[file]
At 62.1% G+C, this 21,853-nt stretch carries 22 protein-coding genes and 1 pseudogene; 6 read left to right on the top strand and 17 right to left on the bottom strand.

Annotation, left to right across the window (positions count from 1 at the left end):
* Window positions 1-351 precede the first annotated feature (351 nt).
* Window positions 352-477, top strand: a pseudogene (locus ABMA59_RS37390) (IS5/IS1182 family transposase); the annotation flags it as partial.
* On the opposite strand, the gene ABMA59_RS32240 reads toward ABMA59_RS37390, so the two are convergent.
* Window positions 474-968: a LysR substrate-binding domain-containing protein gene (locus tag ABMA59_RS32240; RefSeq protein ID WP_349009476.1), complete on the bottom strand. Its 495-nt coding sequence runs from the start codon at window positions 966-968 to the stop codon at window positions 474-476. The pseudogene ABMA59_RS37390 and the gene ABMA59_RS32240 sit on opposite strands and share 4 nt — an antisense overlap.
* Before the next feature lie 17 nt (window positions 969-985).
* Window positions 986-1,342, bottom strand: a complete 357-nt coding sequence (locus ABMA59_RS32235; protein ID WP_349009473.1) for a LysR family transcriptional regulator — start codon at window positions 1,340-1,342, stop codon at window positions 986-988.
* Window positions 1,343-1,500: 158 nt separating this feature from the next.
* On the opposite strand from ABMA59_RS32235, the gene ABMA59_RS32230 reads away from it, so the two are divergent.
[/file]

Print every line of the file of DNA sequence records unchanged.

At 62.1% G+C, this 21,853-nt stretch carries 22 protein-coding genes and 1 pseudogene; 6 read left to right on the top strand and 17 right to left on the bottom strand.

Annotation, left to right across the window (positions count from 1 at the left end):
* Window positions 1-351 precede the first annotated feature (351 nt).
* Window positions 352-477, top strand: a pseudogene (locus ABMA59_RS37390) (IS5/IS1182 family transposase); the annotation flags it as partial.
* On the opposite strand, the gene ABMA59_RS32240 reads toward ABMA59_RS37390, so the two are convergent.
* Window positions 474-968: a LysR substrate-binding domain-containing protein gene (locus tag ABMA59_RS32240; RefSeq protein ID WP_349009476.1), complete on the bottom strand. Its 495-nt coding sequence runs from the start codon at window positions 966-968 to the stop codon at window positions 474-476. The pseudogene ABMA59_RS37390 and the gene ABMA59_RS32240 sit on opposite strands and share 4 nt — an antisense overlap.
* Before the next feature lie 17 nt (window positions 969-985).
* Window positions 986-1,342, bottom strand: a complete 357-nt coding sequence (locus ABMA59_RS32235; protein ID WP_349009473.1) for a LysR family transcriptional regulator — start codon at window positions 1,340-1,342, stop codon at window positions 986-988.
* Window positions 1,343-1,500: 158 nt separating this feature from the next.
* On the opposite strand from ABMA59_RS32235, the gene ABMA59_RS32230 reads away from it, so the two are divergent.